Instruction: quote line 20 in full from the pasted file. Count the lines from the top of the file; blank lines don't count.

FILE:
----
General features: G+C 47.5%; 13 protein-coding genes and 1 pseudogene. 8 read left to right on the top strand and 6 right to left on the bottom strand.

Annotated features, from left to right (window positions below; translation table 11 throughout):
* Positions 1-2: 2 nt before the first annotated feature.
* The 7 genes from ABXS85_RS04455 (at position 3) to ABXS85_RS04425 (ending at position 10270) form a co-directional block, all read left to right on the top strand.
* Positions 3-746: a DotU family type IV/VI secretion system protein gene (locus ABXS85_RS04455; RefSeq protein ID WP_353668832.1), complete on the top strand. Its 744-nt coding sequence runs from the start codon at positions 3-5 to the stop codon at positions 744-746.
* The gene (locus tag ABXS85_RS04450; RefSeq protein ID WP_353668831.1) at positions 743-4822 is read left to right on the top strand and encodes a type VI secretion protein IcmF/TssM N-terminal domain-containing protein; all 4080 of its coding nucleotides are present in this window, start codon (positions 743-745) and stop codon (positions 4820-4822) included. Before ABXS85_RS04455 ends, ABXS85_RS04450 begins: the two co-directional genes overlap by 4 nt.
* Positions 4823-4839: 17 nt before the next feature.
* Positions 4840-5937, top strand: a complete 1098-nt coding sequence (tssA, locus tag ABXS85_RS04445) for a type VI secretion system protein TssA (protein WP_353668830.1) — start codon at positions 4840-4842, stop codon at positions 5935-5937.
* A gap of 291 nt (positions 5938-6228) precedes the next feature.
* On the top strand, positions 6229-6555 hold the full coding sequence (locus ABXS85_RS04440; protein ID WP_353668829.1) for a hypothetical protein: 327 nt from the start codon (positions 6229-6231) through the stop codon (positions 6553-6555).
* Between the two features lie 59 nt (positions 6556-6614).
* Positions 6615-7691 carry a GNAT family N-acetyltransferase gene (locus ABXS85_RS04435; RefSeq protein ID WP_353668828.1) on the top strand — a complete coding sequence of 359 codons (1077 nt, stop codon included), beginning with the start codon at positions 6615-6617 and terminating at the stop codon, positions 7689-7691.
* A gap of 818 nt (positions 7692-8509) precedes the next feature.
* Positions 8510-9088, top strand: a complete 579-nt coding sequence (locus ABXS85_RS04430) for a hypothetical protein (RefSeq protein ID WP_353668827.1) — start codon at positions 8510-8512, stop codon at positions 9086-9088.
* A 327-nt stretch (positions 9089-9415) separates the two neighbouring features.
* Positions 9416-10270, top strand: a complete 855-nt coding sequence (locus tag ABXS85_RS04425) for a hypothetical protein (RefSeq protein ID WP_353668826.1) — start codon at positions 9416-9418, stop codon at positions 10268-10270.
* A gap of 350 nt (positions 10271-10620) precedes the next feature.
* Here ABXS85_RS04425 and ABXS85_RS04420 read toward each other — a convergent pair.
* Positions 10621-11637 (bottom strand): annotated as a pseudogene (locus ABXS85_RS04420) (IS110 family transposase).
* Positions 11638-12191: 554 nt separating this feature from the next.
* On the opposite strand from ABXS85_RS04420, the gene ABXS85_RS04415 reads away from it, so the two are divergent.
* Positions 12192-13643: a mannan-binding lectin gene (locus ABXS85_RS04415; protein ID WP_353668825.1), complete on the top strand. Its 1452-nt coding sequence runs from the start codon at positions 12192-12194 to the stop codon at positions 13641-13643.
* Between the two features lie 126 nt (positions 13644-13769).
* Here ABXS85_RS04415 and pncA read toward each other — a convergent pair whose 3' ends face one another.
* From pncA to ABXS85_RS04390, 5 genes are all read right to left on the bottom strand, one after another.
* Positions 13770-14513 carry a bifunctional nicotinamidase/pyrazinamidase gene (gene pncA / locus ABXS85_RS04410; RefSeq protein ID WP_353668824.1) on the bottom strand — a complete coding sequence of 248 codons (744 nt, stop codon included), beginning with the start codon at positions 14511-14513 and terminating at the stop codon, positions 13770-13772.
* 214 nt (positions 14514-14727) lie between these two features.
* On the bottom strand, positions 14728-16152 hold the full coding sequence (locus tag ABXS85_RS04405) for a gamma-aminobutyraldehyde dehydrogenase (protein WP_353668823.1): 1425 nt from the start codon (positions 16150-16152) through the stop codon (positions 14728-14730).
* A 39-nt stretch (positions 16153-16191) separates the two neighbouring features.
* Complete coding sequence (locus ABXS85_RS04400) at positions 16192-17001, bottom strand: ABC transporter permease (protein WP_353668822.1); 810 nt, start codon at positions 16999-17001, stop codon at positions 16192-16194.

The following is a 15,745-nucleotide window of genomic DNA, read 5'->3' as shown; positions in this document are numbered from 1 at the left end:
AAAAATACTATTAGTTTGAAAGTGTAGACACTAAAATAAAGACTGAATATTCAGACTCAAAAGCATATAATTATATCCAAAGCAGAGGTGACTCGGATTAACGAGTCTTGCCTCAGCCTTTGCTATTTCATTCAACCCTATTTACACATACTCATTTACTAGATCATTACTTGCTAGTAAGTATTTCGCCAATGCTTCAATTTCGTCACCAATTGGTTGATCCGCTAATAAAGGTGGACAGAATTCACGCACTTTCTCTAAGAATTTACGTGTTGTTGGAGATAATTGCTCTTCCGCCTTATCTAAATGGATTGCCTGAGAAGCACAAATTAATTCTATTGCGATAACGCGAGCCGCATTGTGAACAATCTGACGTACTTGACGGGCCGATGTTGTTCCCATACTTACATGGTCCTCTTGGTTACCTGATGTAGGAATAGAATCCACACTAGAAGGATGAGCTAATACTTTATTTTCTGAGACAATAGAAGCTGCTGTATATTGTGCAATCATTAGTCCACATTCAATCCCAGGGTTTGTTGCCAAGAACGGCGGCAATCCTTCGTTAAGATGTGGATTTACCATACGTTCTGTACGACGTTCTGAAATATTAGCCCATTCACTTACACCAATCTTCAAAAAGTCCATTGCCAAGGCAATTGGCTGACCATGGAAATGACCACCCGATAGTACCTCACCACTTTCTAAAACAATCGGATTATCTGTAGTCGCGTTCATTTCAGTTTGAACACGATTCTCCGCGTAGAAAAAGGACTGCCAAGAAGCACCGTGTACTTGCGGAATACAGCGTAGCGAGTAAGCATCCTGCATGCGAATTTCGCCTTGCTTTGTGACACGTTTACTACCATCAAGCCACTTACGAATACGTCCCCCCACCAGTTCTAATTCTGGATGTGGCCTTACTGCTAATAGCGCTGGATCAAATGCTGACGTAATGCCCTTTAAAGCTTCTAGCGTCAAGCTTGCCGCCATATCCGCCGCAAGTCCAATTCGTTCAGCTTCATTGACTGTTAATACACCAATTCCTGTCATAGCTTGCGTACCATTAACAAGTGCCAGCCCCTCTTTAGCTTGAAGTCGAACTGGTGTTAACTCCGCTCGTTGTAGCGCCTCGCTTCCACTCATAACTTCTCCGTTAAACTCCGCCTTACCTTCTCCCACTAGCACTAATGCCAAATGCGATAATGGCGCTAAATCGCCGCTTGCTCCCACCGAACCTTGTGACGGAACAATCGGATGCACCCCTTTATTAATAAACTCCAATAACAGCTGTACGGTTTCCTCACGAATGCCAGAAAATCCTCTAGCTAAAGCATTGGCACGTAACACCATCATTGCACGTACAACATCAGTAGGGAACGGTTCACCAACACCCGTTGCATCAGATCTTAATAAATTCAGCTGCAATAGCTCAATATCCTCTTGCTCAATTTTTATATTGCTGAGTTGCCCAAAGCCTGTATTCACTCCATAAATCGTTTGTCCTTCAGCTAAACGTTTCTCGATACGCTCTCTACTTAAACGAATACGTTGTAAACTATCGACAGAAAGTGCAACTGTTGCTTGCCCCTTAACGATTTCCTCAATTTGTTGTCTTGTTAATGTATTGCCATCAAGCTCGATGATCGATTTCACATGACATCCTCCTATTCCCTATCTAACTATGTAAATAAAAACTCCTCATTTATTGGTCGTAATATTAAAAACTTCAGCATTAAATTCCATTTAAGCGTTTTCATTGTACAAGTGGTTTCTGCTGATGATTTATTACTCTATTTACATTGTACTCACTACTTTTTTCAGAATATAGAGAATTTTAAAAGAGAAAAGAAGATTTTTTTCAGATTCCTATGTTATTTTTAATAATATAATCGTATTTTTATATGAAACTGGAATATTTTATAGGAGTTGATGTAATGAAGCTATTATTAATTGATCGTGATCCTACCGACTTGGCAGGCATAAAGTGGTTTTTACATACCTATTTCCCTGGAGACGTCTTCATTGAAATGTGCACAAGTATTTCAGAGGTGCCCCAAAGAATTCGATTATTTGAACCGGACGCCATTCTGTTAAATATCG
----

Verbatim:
* Positions 11638-12191: 554 nt separating this feature from the next.